Here is the full version of the film TAKING OVER THE KING’S LAND directed by Gillian McIver, about Nazir Tanbouli’s Kingsland Project, the biggest solo street art prioject in London to date.
Full credits are on http://www.kingslandmural.co.uk
The final sound is laid and the film is officially finished. June 1 is the first screening and therefore the ‘official release date’
June 1 at Puny Gods Cinema in Exeter, at the BILL DOUGLAS CINEMA MUSEUM
June 7 – 12 at Sheffield Docfest Videotheque
“Some people called me a street artist . … Some called me a wanker.” Nazir Tanbouli, Taking Over the King’s Land.
What on earth is an Egyptian doing painting the walls of a condemned block of flats in East London? As the city prepares for the 2012 Olympics, the Kingsland social housing estate lies in ruins, synonymous with crime and brutality. Taking Over The King’s Land follows artist Nazir Tanbouli and his self appointed task to take over the condemned housing estate and cover it with art. He battles the endless rain and the bitter weather of the “British summer.” Can art counter the urban atmosphere of deprivation, blight and neglect?
During the whole project The King’s Land the process of creating murals over an entire derelict housing estate was being documented by film and photography.
The film, TAKING OVER THE KING’S LAND (running time 23:00) is complete and is being released by New Reel Films. It’s being submitted to festivals at present. For more about the film, click on the menu above.
Here’s the trailer:
There will also be a short book published by Studio75 to accompany the film, coming out in late 2013.
The Urban Snap street art blogger has been following the King’s Land since its early days and he paid a visit to the site the other day.
A few months back the BBC sent a crew to film the King’s Land and Studio75, and interview me. (read about it here). Well the film is finally out.
As part of the London Calling season, BBC World Service has been discovering some of the quirkier areas of the Olympic city. In this episode Selin Girit from BBC Turkish explores Dalston in the east of the city. Actually Studio75 is on the border right between Shoreditch and Dalston and so we qualified for both episodes (Shoreditch one here) but we got to be in the Dalston one; Dalston’s just north of us, which the BBC is calling the “hippest place in London”.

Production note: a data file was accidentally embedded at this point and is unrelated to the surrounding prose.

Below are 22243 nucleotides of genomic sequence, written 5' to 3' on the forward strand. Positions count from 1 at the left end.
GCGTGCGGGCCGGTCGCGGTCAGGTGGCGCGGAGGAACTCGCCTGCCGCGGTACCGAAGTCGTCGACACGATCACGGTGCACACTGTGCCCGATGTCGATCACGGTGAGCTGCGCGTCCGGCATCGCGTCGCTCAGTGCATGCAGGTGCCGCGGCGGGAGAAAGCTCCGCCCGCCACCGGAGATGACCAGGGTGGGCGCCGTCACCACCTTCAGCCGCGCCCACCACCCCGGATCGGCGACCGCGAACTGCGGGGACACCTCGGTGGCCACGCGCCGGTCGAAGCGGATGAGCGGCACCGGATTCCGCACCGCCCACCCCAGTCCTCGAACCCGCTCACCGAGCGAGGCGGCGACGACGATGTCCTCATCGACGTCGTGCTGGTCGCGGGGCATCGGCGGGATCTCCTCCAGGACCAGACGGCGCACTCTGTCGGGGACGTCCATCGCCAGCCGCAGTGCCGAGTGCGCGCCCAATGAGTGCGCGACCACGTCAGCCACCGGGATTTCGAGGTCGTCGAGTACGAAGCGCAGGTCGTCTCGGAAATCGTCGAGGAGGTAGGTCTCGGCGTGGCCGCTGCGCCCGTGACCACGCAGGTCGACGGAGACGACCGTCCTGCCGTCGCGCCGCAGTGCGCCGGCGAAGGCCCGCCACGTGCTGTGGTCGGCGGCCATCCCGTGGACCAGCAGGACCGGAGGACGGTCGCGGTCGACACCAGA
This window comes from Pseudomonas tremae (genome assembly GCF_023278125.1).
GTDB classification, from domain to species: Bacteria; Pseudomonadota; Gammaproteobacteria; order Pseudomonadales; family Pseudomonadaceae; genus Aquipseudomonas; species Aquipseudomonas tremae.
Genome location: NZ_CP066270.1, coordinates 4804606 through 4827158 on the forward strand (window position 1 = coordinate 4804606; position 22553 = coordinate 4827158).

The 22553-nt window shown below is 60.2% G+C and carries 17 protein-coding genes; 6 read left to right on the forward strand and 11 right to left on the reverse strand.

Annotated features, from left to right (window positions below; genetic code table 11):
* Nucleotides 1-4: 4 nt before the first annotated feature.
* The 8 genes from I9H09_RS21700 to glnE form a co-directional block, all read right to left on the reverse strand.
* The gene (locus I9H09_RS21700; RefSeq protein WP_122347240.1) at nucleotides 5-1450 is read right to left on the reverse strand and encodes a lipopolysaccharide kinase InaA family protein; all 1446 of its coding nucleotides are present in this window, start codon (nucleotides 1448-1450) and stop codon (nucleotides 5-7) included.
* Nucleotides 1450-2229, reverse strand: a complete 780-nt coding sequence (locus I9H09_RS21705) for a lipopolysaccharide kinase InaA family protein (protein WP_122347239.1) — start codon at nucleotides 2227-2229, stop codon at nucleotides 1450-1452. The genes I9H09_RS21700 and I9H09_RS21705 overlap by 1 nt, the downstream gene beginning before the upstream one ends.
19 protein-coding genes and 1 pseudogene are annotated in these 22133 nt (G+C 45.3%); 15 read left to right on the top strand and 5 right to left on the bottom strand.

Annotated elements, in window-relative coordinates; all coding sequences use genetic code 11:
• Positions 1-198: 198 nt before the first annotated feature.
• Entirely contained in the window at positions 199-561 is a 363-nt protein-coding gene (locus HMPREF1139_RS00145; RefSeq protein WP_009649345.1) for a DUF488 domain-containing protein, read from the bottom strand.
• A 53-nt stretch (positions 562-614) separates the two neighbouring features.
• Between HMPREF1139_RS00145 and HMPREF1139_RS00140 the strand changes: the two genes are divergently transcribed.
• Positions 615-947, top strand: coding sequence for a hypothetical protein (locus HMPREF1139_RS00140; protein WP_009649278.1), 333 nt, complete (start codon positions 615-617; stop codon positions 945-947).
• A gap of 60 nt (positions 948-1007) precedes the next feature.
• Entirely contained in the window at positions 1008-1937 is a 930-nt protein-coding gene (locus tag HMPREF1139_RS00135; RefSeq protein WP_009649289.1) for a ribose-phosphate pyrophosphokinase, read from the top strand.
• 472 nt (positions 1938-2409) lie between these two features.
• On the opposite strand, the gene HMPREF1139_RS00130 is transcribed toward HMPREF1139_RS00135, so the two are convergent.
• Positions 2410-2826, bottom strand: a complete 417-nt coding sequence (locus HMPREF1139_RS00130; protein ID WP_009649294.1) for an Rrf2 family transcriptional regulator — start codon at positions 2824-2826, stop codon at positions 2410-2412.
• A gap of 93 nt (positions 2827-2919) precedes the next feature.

It’s pretty cool to be “representing” London internationally like this. Anyway, the film is nice and gives a real flavour of what it’s like around here – when the weather’s good 😉
I have made a mural on every building in the estate, sometimes more than one.
Some of the murals will last long – until the demolition – because they are painted.
Some will melt in the rain and disappear; rain I didn’t expect to have in such quantity, but hey – c’est la vie.
A lot of people have come – and are still coming – to see the project . If you come, pop into the studio and say hi. It’s featured as part of the Shoreditch Fringe Festival.
Many blogs and articles have followed the project, calling it “the biggest street art project by a single artist in the UK.”
I guess it is. I didn’t set out with that particular goal. I just had a whole estate in front of me and I had to see if I could really do it.
I proved that it can be done. Without any “name” or support or sponsorship. Without decent weather, even. With a lot of energy and determination and great assistants.
I have learned a lot from this project and am still working out what some of what I’ve experienced is all about. I’ll be writing these thoughts over the next few weeks, and putting up some more photos, but for now I just want to chill out in the studio and walk around the estate and look at the murals, and plan what I’ll do next.
IT’S THE OPENING of the project today but I could not resist bloggin this photos. Last night at about 9 pm I completed the last ever King’s Land mural. It is 2 full colour murals on upper balconies of the bricked off building. (this is just one of the 2)
These 2 were actually the first murals I did but i soon realised that the heaviness of them (acrylic on paper) would not stand up to the weather if put in an unprotected place. And for sure the weather turned out worse than anyone ever expected this season! But yesterday my good friend DJ MR TAD brought me a scaffold and so Anna and I were able to get up onto the bricked off balcony and mount these murals in a place where they’d be protected. The bricked off bit was pretty vile though, a sludge of dead rats and sewage from the broken drains, all kinds of crap we had to stand in it when we put up the murals. Will never forget that!
Ok it’s time to go off to the party. After 3 months hard labour I’d like to say I’m gonna relax and enjoy the fruits of my labour but actually I a won’t be able to: I am booked for a gig of live drawing at the Lost Dawn club night in Kings Cross at 11 pm till 2 am. And tomorrow I have to go look at a new wall …
On 30 June the King’s Land will be completed, officially. As you will know if you’ve been following this blog, it’s been a good few months of making murals and remaking them. After June 30 though, the murals will stay as they are until the building comes down, in late autumn. I’ll have covered every building on the estate.
So, those of you who are in or near London, please do come on Saturday and celebrate the project. I can’t promise great weather, but I can promise art and music.